One of the first things that Eberron really does to distinguish itself from the traditional understanding of race and language in Dungeons & Dragons games is in how it deals with language. In previous versions of the game an Elf almost always knows the elvish language and is able to speak it fluently from the moment it is first brought into the game. Monsters, too, speak their own racial languages and are able to understand each other through that mode.
Eberron dispenses with this notion of automatic racial languages by tying how a character learns language with their culture and geography rather than their race (pg. 6). Just as a Hispanic person might not know Spanish, so too might a Dwarf not know Dwarvish.
I like the un-pairing of languages from your race as it never made much sense to me that the demi-human and monstrous races were able to speak a language simply because they were that race; but Eberron, Rising from the Last War doesn’t go far enough. We still see racial languages as noted on the Standard Languages of Eberron (pg. 6) and Exotic Languages of Eberron (pg. 6) tables. These imply that at one time the racial languages existed within the setting and that all creatures of a certain type inherently spoke and (possibly) read a unified language.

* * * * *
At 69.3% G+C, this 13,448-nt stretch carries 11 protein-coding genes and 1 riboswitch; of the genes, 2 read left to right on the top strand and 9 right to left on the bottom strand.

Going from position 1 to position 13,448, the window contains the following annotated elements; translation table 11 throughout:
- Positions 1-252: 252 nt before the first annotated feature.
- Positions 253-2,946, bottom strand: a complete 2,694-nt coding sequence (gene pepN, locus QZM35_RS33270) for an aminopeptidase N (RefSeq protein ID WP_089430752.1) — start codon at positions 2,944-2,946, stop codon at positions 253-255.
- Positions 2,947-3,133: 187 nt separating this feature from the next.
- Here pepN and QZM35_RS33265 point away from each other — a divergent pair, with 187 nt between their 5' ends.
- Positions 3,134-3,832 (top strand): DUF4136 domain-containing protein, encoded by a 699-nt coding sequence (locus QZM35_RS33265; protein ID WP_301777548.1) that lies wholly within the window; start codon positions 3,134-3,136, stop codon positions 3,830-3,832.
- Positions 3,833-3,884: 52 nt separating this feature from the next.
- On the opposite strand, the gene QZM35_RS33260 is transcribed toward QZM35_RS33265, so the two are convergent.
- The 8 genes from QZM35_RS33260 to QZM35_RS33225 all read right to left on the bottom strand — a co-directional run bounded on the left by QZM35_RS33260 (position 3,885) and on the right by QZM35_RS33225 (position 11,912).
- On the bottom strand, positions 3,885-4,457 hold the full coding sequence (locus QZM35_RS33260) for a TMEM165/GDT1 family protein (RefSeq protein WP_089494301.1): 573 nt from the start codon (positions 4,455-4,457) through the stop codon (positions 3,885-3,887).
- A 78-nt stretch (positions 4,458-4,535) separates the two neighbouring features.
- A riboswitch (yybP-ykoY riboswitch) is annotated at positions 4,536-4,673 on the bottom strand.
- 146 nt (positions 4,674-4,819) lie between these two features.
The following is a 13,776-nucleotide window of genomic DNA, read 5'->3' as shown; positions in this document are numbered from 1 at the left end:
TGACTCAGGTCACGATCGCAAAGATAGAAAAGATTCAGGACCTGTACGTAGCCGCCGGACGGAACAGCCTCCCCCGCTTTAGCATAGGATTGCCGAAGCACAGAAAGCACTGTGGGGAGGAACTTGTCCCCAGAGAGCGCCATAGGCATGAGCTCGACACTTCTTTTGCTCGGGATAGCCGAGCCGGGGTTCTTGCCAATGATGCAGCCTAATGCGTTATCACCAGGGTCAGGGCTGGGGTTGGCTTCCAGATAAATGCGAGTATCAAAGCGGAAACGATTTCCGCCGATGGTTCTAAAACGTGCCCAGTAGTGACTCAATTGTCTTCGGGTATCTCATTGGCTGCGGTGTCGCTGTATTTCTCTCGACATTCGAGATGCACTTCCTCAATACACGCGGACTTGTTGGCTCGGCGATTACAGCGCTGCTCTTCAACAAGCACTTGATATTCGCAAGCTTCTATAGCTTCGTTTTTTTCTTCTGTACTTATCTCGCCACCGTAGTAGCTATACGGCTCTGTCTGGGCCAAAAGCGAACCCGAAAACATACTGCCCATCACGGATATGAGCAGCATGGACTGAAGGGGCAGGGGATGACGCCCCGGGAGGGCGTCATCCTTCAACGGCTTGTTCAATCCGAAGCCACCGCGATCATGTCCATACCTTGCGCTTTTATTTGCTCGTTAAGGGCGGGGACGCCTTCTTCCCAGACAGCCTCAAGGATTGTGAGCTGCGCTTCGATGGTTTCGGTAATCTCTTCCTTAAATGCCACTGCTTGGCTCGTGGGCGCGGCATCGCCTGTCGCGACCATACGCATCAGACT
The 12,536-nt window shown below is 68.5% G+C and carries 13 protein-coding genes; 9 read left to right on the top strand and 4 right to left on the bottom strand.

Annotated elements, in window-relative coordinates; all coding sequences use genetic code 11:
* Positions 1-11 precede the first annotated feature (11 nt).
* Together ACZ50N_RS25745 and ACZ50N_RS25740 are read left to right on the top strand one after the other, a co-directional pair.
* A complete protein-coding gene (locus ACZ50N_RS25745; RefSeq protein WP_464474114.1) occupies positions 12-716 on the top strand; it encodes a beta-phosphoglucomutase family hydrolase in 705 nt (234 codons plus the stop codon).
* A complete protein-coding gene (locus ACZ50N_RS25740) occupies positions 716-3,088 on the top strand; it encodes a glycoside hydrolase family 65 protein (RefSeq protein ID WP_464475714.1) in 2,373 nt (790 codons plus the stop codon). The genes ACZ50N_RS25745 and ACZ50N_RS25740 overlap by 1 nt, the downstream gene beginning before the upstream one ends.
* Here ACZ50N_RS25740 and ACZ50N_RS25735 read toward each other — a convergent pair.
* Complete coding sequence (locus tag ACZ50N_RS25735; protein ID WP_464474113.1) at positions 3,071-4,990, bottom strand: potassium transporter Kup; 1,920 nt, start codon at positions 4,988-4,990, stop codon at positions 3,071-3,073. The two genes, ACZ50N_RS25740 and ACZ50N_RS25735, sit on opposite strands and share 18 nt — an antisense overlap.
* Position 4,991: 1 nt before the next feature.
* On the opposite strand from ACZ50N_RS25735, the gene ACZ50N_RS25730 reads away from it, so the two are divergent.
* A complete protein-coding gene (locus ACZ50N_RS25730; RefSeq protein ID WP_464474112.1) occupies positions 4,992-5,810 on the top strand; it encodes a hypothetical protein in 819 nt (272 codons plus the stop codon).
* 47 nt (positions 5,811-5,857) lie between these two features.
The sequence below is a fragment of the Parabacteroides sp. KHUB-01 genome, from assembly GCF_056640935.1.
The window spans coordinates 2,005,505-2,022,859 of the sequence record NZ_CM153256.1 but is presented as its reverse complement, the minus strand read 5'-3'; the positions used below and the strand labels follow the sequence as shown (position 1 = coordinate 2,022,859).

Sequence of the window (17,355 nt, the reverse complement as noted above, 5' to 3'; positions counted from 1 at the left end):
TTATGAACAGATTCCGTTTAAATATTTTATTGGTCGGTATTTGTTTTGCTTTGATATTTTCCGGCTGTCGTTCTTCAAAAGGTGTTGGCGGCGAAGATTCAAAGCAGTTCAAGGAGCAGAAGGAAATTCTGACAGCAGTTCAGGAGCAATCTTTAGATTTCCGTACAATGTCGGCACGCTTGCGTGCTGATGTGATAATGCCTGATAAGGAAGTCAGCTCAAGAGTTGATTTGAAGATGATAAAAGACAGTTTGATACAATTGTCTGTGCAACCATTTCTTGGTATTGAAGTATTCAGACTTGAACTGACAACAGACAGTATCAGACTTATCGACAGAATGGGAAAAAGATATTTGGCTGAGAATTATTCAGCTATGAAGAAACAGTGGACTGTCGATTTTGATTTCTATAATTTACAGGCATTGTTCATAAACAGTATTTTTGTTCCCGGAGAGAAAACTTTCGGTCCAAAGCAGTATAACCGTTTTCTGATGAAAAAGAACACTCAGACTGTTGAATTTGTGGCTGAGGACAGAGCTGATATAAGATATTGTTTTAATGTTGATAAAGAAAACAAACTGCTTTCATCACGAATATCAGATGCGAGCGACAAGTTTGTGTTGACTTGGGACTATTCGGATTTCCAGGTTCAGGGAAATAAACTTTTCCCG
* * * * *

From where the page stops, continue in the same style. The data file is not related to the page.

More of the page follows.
After going through the effort of noting that “. . . languages reflect culture and geography . . .” (pg 6) and describing how “Goblin” was a trade language for the goblin empire before it vanished from the planet; why not go the extra step and completely break that connection between languages and race?
Instead of Dwarvish call it Mrorian. Instead of Elvish we could call it Valenarian.
We can make these changes to re-emphasis how geography and culture help establish the linguistic traditions of the world rather than an individual’s genetic makeup. But if we continue to call the language “Elvish” or “Goblin” then we’re only making this break in the most half-hearted manner possible. We either need to break the connection entirely or we need to not waste the effort at all.
I choose to make the break. Here’s my alternative table for your consideration.
Alternative Standard Languages of Eberron
|Khorvairian||The Five Nations, trade language of Khorvaire||Khorvairian|
|Droaamish||Darguun, Droaam, Shadow Marches, monsters of Khorvaire||Droaamish|
|Xen’dish||Inhabitants of Xen’drik||Xen’dish|
I’ll have to put this handy chart on my DM screen when I begin running in Eberron but this should make a huge difference for me as it will make where you come from so much more important than just what you are. This idea has the potential to shift how we think about the game in a subtle, but substantial way as it will make the question, “Where do I come from,” more meaningful than just filling out a line on the sheet.
What do you think about it?
Crawford, Jeremy, et al. Eberron, Rising from the Last War. Wizards of the Coast, 2019. pg 6. PRINT